Wandering Medicine v. McCulloch, is a voting rights case in Montana that Stephanie Woodard has covered extensively for ICTMN. The case focuses on satellite voting offices for reservations in the state as well as equal voting rights for American Indians. The following excerpt is from Woodard’s cover story for In These Times magazine taking a look at the constant fight for equal voting rights as the 50-year anniversary of the Voting Rights Act approaches.
If Wandering Medicine succeeds in giving Natives in Montana equal access to the polls, the impact could resonate far beyond the state borders. As of late May, a New York Times analysis suggested that Republicans had about a 40 percent chance of gaining the six seats they need to take control of the Senate. Three seats seen as potential Republican pick-ups are in Montana, Alaska and South Dakota, which have large Native minorities (8, 19 and 10 percent, respectively) that lean, sometimes heavily, Democratic. In other words, the Native vote just might determine control of the Senate.
There are no nationwide Native party-registration figures, so understanding the party split among Native voters is best done by looking at areas that are almost entirely American Indian, says Four Directions consultant Bret Healy. He points to South Dakota’s Shannon County, which is nearly contiguous with the Pine Ridge Indian Reservation. In 2012, according to state figures, 5,930 residents were registered as Democrats and 583 as Republicans.
According to Tom Rodgers, a Washington, D.C., political strategist and member of the Blackfeet, a Montana tribe, the non-Native population in that state is divided between the two major parties, at about 45 percent each. “In between are the Indians,” says Rodgers, who notes that they vote overwhelmingly Democratic. In 2012, the Obama-Biden ticket received more than 90 percent of the vote in two Fort Belknap precincts and five Blackfeet precincts.
Among the states with large Native populations, the tightest Senate race is in Alaska, where the Times analysis placed even odds on incumbent Sen. Mark Begich, a Democrat, holding on to his seat. In Montana and South Dakota, the latest polls show the Republican candidates ahead by double digits. But with five months left before the general election, nothing is certain. Healy notes that the race is shifting in South Dakota, where the general election will likely pit Democrat Rick Weiland against not only a Republican challenger, but also two former Republican office-holders running as Independents. The potential for a split conservative vote combined with high Native turnout could give Weiland a shot, says Healy.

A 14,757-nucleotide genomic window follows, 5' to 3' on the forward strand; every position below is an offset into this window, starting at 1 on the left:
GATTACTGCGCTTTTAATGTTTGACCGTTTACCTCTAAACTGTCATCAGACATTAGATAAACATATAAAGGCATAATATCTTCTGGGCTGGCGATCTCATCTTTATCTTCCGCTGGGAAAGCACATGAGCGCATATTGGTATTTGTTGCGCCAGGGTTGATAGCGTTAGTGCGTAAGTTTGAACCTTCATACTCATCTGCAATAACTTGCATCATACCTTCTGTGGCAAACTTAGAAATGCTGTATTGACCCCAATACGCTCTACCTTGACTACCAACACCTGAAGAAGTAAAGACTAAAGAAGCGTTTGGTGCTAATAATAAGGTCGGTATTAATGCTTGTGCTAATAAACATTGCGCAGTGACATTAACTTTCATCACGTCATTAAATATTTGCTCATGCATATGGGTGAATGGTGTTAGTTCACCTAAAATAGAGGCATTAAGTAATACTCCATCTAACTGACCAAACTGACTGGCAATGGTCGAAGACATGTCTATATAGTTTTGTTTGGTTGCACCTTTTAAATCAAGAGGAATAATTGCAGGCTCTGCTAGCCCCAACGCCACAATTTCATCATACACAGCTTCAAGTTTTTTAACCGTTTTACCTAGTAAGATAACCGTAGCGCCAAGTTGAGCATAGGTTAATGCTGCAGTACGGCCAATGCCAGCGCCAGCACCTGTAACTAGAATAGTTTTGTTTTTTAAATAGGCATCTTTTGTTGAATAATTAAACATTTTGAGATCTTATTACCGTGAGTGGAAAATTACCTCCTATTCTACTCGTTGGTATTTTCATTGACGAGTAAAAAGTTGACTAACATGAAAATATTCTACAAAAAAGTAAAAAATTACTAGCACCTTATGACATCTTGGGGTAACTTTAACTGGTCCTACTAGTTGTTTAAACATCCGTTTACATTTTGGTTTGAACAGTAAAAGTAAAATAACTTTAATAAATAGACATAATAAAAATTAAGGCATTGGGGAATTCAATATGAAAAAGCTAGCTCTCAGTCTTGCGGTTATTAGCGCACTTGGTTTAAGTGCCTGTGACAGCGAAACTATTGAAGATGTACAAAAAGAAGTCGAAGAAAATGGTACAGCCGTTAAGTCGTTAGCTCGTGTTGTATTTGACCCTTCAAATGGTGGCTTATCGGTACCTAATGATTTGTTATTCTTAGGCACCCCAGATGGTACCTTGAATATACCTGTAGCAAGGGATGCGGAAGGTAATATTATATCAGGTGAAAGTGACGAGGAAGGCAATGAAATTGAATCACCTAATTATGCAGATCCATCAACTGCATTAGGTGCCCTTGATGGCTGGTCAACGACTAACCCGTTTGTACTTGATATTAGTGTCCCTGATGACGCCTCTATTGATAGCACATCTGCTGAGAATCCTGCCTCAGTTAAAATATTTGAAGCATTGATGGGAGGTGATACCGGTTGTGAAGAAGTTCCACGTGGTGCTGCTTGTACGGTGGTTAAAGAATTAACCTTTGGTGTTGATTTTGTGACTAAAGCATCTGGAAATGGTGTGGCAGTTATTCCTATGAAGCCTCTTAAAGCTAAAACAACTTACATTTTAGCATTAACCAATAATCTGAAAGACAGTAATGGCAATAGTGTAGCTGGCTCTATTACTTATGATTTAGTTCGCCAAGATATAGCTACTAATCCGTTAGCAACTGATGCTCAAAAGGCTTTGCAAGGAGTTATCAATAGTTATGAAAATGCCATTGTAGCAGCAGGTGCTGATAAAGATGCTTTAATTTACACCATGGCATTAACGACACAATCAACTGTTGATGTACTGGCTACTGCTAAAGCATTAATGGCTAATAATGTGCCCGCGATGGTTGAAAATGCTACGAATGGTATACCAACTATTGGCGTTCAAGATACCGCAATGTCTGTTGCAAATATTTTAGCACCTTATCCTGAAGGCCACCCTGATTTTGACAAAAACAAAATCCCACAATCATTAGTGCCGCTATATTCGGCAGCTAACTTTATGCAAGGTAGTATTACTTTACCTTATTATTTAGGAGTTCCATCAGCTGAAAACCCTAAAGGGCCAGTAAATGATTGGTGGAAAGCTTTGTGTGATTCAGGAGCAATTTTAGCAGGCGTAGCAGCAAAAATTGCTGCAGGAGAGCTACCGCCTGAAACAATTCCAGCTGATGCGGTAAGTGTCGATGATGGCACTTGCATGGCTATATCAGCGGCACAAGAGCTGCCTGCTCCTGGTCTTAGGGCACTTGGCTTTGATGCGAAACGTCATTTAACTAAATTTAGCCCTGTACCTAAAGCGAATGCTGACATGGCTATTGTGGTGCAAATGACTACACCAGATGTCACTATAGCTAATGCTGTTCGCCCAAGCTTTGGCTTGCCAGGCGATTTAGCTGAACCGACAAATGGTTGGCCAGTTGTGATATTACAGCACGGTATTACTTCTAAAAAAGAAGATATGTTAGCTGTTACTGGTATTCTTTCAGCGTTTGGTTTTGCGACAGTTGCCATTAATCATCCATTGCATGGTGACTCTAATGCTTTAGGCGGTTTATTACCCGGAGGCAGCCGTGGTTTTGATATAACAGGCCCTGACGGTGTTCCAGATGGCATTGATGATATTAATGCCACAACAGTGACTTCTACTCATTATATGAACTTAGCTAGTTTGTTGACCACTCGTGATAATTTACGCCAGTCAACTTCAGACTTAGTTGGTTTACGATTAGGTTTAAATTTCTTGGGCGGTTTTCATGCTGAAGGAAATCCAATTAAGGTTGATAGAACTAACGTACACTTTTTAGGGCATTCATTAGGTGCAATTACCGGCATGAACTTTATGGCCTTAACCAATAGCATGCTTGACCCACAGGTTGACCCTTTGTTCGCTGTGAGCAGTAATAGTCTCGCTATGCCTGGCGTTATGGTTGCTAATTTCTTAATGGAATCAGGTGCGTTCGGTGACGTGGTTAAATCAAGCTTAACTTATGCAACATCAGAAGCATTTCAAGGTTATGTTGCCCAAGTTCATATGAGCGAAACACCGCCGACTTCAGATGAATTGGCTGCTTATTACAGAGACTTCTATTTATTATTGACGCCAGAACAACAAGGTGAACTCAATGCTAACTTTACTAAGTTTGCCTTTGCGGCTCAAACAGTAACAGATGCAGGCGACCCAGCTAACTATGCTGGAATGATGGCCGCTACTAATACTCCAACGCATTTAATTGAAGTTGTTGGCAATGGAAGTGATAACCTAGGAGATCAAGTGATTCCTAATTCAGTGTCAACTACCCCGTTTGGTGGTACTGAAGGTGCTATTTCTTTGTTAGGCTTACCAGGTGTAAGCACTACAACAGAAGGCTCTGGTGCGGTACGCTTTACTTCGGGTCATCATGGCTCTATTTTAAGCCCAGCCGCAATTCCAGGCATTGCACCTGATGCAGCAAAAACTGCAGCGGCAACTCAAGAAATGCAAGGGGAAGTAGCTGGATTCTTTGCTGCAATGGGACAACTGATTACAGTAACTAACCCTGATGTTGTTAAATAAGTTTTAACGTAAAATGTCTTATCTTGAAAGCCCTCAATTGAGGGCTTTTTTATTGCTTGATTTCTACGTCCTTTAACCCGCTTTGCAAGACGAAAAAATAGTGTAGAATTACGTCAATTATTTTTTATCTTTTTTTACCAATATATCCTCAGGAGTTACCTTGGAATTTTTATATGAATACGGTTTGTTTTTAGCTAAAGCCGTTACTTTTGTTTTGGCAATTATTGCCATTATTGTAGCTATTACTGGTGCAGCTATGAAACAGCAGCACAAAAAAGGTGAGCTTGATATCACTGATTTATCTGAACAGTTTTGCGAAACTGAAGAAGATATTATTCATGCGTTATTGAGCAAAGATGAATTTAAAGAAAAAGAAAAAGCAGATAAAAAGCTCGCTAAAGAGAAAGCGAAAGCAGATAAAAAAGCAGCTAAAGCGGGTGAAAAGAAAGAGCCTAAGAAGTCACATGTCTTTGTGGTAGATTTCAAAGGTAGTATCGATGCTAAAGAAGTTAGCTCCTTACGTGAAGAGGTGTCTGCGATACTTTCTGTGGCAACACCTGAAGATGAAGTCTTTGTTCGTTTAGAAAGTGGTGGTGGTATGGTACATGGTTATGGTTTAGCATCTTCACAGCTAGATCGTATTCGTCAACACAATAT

Meanwhile, in Montana, where Democratic incumbent Sen. John Walsh is facing a challenge from U.S. Rep. Steve Daines (R), Democrats are pulling out the stops to court the Native vote, including energetic campaigning on reservations. And Walsh is co-sponsoring the Native Voting Rights Act, which Alaska’s Begich introduced in the Senate on May 22.
Could American Indians turn the tide for Walsh? Maybe, says Rodgers. “But we have to have access. By that, I mean satellite voting offices on the reservations, and turnout in large numbers.”
It wouldn’t be the first time American Indians decided a national election, Four Directions legal director Greg Lembrich, an attorney in New York City, notes. The Native vote has been credited with ushering Montana’s other senator, Democrat Jon Tester, to victory in 2006 and 2012. In South Dakota, Democrat Tim Johnson held on to his U.S. Senate seat in 2002 by just 500-some ballots after earning 92 percent of the roughly 3,000 ballots cast on the Pine Ridge reservation.
Other Democratic senators with decisive tribal backing include Begich, Washington state’s Maria Cantwell, and Heidi Heitkamp of North Dakota. In the 2002 Arizona governor’s race, Navajo turnout helped Democrat Janet Napolitano eke out a 12,000-vote margin of victory. “Without the Native American vote, I wouldn’t be standing here today,” Napolitano told the 2004 Democratic National Convention.
“We’ve proven that if we get out to vote, we can make a difference,” says Fort Belknap Indian Reservation President Mark Azure. Fort Belknap is situated in north-central Montana. If candidates ignore the reservations? “They may not get in,” he says.
Read Woodard’s full story for In These Times here. Woodard is a correspondent for ICTMN and her story was reported with the support of the Leonard C. Goodman Institute for Investigative Reporting.